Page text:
Why is GPS Tracking Relevant to a Food Distribution Company?
Many of our potential customers have are convinced that in order to benefit from GPS tracking, you must be a company that fits into a certain mold; that is far from the truth. Many companies, big and small, chain and the one and only, niche or one of one-million, you can benefit from GPS tracking. Since our clients come in all shapes and sizes, we will occasionally highlight examples of why your business could benefit from fleet tracking management. We may go one step further and explain why you should not live without it.
Company: Small Niche Food Distributor
Let’s say you are a small niche food distributer to an exclusive five star restaurant across the state. Your truck for this particular job is slated to arrive at one location at 5am. This delivery has been planned to arrive in time for the employees to prep a new promotional lunch item they have been advertising around town and has picked up much hype. This item is advertised as fresh, so they are depending upon having it for delivered a few hours beforehand to prep before the debut. The store recognizes they will be cutting this close, which is why they have paid your company a large sum on top of your normal rate to ensure it arrives on time if not early. The introduction of the item has gained this restaurant a good buzz in the area, and folks will be lining up early to try the item. With this in mind, your driver left the warehouse hours early for wiggle room and all is going well.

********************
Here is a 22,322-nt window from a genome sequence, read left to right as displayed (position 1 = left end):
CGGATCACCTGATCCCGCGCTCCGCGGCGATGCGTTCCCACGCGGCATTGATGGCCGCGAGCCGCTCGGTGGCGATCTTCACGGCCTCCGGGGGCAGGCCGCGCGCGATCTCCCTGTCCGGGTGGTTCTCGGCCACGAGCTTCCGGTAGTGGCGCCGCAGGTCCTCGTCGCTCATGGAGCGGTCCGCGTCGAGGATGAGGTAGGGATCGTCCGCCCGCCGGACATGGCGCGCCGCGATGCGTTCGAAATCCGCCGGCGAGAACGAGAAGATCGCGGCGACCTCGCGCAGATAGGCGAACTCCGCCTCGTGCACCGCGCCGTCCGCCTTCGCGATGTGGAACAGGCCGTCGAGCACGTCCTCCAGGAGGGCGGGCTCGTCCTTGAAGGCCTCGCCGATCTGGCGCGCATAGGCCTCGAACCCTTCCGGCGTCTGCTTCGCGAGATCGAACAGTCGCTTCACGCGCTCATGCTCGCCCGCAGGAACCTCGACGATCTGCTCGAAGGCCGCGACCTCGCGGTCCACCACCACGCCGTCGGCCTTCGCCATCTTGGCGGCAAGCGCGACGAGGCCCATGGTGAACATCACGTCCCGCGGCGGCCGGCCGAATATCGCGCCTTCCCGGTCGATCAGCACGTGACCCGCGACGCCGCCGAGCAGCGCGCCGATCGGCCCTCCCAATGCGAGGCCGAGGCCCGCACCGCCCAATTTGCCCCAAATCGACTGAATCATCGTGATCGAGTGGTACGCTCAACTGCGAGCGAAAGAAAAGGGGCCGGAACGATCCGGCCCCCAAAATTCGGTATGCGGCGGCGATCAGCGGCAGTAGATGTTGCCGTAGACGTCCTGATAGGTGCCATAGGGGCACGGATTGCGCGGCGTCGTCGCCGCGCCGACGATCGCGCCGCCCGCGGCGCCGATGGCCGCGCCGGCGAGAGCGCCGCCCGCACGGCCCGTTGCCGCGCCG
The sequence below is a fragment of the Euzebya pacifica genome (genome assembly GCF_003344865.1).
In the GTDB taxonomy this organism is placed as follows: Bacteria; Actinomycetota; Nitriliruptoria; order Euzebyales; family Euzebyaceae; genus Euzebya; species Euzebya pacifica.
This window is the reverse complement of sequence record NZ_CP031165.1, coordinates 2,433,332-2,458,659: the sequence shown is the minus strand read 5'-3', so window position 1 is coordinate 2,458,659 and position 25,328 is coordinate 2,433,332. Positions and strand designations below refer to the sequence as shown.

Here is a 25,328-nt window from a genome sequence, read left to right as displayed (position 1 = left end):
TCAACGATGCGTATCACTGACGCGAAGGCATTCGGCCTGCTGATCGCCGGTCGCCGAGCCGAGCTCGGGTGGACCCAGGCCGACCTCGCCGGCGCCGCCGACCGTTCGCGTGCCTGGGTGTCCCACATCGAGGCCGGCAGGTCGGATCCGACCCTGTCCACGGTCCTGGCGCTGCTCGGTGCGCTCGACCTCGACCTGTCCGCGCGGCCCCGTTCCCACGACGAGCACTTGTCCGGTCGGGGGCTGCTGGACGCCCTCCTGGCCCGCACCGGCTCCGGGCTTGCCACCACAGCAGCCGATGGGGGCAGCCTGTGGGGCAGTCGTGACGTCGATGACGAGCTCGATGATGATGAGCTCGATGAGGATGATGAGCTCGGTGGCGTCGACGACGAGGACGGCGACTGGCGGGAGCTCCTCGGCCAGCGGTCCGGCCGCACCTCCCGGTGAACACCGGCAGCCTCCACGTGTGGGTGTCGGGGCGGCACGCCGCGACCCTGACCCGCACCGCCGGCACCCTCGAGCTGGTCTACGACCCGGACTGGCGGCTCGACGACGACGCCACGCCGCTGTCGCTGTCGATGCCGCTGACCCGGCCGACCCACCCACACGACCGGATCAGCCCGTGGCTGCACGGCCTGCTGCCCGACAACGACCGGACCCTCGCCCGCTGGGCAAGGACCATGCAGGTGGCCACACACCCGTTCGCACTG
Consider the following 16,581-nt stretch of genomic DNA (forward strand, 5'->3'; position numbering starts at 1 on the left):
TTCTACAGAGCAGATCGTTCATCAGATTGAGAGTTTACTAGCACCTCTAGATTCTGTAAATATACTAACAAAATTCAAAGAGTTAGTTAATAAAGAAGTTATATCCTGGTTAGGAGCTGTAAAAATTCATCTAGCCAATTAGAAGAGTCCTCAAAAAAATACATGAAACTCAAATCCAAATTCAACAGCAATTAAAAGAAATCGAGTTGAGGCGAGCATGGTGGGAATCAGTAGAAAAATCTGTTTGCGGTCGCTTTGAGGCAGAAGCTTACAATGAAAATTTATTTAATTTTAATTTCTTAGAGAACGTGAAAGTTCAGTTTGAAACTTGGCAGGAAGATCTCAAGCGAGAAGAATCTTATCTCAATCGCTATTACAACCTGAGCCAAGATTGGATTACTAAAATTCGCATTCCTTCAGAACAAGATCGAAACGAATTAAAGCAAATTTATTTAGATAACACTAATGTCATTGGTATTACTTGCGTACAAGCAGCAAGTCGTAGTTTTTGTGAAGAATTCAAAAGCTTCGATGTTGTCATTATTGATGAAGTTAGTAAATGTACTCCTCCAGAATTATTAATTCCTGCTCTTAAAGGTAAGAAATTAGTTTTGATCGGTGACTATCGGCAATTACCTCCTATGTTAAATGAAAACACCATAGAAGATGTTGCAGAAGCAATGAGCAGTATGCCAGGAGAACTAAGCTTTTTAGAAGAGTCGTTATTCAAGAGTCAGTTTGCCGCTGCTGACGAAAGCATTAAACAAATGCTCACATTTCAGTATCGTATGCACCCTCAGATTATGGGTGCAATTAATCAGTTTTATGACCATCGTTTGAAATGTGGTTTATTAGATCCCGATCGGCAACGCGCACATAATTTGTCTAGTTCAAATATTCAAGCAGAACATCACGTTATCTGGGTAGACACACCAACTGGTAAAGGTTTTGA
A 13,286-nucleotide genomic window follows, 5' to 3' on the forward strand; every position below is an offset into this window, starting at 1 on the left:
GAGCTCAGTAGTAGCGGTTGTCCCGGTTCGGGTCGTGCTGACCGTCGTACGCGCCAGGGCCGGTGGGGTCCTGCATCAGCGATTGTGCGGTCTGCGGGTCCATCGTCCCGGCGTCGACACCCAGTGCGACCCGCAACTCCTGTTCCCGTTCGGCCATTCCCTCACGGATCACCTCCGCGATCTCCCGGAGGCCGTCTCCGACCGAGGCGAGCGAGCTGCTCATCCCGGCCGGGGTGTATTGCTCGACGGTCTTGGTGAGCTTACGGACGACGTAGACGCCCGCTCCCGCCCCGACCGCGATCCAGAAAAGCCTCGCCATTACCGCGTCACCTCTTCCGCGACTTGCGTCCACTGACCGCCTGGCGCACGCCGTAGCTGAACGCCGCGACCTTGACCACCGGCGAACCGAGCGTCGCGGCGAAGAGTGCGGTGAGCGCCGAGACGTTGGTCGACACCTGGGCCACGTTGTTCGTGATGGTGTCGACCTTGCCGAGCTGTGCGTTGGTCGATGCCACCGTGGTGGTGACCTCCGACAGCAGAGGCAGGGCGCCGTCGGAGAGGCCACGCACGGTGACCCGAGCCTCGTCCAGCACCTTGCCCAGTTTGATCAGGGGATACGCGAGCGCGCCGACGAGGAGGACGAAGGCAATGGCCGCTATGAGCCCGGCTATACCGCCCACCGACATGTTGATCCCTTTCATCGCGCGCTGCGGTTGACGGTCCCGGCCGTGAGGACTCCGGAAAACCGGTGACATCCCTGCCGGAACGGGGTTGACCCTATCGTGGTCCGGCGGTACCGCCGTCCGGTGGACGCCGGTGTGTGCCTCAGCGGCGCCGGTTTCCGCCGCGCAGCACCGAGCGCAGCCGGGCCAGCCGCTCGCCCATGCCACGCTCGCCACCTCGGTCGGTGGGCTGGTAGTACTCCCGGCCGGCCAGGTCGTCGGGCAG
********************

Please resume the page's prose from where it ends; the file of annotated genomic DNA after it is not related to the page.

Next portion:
At 6:00am, however, you receive a call from an irate GM who is 30 minutes past their prep start time and still no truck. Frantically, you call the driver to find out where they are and why the items have not been delivered. The phone goes immediately to voicemail. Over the next few hours, you are checking company phone logs; trying to gain whatever insight you can about your delayed shipment and lost driver. Around 8:30, you finally hear from your driver who is okay, but still 2 hours away from their destination. It turns out that on their route, not only did they cell phone die, the engine locked up as a result of inadequate oil levels.
You reactively send maintenance to the scene, which is hours away, and quickly load another truck with the items needed for the lunch debut. At 1:30pm the items arrive at the restaurant…but too late.
Once the day is over, you examine your losses: One truck engine, fuel for a truck that never arrived at its destination, fuel for the replacement truck, fuel for the truck providing maintenance, a truck full of spoiled food items, a truck full of replacement food items the client will not be charged for, and one large client. While you will recover, the losses are detrimental to your bottom line and contribute to your missing a goal for the quarter, as the client was projected to provide a substantial amount of the forecasted dollars through repeat business.
What difference would live GPS tracking have made in this scenario?